Election observers on Thursday described the recent Presidential and parliamentary polls in Kenya as credible.
This is in sharp contrast to the claim by opposition leader, Raila Odinga that the process was manipulated and fraught with irregularities.
Addressing a news conference in capital Nairobi, former U.S. Secretary of State John Kerry, backed the efforts of over 400 observers from nine observer missions during the elections.
“These people have been on the ground for months, I thank the commitment of all of them from nine observer missions who have all agreed on the prospects of these elections that they were credible,” Kerry said.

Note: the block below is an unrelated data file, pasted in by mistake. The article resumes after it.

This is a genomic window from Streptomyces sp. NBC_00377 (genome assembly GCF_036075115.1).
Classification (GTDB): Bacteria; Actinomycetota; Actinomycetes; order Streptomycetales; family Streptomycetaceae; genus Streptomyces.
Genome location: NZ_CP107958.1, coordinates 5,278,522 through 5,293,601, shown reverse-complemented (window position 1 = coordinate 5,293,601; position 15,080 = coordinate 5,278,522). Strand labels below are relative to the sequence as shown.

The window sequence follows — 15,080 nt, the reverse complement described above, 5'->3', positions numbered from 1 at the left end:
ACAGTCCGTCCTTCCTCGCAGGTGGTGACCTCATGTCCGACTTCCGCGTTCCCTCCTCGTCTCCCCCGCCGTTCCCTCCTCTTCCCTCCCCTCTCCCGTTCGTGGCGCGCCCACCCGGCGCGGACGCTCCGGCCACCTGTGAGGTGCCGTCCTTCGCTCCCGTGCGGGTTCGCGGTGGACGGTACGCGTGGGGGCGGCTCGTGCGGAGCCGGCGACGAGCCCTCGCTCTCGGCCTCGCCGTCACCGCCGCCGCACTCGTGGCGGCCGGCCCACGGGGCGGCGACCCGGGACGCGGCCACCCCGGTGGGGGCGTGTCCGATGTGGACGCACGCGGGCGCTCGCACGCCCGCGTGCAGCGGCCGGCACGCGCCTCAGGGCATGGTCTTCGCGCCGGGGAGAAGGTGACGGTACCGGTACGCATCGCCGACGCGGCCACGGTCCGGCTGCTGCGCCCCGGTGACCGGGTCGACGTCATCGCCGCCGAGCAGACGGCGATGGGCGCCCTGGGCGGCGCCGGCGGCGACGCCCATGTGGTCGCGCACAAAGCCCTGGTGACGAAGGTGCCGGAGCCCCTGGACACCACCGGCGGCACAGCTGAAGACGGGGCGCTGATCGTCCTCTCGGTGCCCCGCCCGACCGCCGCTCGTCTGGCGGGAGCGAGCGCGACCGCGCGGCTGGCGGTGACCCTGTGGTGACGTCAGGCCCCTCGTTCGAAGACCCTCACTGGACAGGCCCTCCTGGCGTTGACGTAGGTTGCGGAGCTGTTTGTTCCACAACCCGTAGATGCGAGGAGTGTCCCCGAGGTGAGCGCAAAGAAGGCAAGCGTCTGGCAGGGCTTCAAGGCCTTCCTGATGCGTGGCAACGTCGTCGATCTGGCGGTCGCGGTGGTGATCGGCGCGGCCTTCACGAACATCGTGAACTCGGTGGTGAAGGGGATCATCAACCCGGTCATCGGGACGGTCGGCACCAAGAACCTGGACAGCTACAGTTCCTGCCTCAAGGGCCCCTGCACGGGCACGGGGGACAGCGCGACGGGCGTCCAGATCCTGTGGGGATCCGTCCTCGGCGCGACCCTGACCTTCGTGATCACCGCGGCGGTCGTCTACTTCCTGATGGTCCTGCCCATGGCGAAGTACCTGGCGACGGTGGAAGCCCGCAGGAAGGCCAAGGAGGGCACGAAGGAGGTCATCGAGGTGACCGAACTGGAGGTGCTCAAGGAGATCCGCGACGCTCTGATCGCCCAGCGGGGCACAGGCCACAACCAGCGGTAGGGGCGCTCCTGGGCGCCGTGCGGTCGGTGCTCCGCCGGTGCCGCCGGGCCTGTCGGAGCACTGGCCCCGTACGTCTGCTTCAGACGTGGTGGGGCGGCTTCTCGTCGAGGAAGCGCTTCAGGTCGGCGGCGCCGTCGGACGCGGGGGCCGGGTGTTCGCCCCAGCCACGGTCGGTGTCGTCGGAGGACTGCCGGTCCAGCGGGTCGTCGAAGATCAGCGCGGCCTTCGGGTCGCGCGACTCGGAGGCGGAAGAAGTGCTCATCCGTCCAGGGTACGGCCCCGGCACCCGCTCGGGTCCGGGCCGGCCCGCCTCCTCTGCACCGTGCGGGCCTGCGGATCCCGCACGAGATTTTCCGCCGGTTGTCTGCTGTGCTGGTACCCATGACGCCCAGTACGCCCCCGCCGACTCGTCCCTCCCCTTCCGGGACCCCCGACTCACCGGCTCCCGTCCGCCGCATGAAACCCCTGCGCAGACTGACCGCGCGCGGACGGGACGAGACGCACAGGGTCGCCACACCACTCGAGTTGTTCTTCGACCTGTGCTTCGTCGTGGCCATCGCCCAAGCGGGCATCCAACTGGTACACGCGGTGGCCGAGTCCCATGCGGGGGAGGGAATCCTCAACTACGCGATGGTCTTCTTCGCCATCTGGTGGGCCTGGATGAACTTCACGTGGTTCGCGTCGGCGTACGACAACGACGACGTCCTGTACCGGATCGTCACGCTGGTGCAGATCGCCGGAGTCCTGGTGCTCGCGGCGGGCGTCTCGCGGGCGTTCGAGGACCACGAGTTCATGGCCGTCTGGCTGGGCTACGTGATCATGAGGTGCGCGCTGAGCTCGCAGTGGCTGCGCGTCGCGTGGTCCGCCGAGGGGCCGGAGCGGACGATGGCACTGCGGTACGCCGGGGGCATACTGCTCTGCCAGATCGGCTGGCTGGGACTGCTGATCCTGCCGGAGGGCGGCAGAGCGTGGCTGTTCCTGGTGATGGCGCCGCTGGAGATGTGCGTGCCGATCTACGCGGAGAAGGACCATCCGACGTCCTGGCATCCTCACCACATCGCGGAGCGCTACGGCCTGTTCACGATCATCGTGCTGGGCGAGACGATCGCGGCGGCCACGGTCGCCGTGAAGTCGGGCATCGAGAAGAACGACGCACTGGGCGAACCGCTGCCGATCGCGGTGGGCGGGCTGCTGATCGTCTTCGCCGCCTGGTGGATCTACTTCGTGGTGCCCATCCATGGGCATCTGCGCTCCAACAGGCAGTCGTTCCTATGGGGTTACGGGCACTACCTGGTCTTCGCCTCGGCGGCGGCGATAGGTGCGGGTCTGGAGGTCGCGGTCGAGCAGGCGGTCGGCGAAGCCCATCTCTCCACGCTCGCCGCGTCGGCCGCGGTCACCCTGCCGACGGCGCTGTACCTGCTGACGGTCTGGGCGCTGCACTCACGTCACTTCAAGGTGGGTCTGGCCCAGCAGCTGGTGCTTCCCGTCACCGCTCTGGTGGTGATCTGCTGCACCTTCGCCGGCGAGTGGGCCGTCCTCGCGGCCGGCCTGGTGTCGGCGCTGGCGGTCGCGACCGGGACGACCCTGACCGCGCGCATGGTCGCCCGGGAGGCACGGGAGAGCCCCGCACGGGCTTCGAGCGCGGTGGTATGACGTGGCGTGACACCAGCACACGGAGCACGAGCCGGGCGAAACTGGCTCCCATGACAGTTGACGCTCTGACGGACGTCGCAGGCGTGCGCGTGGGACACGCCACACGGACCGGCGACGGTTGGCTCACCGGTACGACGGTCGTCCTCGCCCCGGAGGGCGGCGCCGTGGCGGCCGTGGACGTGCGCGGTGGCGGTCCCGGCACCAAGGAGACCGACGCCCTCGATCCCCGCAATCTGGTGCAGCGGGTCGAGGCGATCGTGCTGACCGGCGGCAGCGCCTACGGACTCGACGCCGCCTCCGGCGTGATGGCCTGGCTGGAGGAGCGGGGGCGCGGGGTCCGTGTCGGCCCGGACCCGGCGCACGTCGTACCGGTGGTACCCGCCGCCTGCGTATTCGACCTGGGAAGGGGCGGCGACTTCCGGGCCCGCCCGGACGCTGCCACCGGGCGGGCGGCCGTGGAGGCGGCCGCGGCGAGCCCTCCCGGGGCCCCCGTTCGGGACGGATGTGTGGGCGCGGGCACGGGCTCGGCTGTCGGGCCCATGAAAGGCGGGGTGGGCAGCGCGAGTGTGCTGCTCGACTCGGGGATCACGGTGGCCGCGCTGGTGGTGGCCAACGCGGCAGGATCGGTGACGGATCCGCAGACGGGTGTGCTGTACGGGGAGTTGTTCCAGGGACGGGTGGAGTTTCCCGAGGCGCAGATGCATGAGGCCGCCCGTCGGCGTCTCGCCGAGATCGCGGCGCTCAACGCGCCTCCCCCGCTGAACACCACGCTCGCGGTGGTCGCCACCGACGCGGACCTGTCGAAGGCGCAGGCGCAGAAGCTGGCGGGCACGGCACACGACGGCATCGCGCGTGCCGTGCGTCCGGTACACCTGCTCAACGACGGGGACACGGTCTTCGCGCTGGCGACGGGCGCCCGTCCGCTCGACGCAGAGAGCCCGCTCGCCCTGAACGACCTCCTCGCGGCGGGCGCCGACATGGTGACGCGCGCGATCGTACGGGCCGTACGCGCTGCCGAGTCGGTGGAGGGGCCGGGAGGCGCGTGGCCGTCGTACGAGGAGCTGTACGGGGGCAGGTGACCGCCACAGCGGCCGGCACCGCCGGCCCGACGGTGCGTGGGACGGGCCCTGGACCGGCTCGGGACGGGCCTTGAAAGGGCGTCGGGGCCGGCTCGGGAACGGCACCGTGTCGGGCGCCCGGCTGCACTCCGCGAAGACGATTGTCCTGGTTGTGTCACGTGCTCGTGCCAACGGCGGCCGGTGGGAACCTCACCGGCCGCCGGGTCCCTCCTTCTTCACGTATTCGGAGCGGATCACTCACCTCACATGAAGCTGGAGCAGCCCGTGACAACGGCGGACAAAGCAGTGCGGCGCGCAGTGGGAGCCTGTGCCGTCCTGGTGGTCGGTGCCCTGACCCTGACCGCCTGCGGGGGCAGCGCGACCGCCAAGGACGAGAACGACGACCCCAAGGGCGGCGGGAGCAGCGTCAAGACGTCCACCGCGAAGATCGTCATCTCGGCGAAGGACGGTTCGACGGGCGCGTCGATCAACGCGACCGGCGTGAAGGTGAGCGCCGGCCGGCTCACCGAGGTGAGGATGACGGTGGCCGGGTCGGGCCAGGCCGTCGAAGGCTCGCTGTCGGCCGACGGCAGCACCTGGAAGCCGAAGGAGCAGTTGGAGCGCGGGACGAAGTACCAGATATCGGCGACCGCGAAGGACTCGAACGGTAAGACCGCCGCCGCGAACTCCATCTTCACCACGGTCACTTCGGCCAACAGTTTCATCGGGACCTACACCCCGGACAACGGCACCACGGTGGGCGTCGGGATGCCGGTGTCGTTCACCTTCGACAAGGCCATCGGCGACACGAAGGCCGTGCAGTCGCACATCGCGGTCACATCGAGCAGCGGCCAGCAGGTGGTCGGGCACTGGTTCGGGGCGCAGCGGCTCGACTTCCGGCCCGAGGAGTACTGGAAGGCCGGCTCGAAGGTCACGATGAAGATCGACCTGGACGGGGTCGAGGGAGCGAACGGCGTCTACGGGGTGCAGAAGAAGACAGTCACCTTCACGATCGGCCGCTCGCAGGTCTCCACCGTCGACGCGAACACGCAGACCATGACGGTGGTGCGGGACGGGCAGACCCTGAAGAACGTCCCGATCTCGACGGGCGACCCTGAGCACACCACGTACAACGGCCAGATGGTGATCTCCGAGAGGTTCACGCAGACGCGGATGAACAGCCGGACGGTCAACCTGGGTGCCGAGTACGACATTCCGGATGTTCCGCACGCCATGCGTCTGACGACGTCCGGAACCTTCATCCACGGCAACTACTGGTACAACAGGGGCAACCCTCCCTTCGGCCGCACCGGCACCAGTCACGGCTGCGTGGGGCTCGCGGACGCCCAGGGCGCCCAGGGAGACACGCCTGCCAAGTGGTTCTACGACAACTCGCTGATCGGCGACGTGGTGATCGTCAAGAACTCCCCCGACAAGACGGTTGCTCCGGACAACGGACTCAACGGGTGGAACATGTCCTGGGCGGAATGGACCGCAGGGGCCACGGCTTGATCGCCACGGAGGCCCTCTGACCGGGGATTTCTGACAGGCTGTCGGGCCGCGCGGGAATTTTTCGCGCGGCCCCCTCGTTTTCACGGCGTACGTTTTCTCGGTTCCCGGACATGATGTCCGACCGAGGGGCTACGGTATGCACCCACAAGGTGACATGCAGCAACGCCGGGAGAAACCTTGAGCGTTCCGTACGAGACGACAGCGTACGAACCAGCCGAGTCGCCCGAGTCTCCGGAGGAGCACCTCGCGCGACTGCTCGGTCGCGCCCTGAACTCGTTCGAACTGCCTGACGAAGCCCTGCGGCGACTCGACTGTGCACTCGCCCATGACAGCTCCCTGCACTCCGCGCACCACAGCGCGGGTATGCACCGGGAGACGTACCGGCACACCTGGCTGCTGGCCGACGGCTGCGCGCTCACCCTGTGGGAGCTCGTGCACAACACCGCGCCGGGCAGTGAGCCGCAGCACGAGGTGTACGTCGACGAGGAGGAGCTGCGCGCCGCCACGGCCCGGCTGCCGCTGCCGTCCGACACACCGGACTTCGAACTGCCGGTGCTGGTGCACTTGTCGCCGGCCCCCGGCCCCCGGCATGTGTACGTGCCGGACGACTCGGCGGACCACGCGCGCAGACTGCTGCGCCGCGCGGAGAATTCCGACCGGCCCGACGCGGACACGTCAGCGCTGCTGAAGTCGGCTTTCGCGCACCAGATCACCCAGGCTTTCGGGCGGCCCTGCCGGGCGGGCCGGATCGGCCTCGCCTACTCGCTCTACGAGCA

The Intergovernmental Authority on Development (IGAD), the African Union, the European Union and the African Electoral Observation Group had earlier said the election was credible.
The IGAD chairman and Ethiopian Prime Minister Hailemariam Desalegn urged Kenyans to respect the election results.
In a statement issued from the Ethiopian capital Addis Ababa on Thursday, Desalegn said winners and losers of the election must respect “the will of the people”.
Opposition candidate, Raila Odinga, has however continued to reject the preliminary results that show the incumbent President, Uhuru Kenyatta, taking the lead.
Odinga claimed the voting process had been rigged that in turn led to protests and loss of five lives on Wednesday.
So far 97 percent of the votes have been counted. According to official figures, Kenyatta leads with 54.3 percent votes while Odinga is behind with 44.8 percent votes.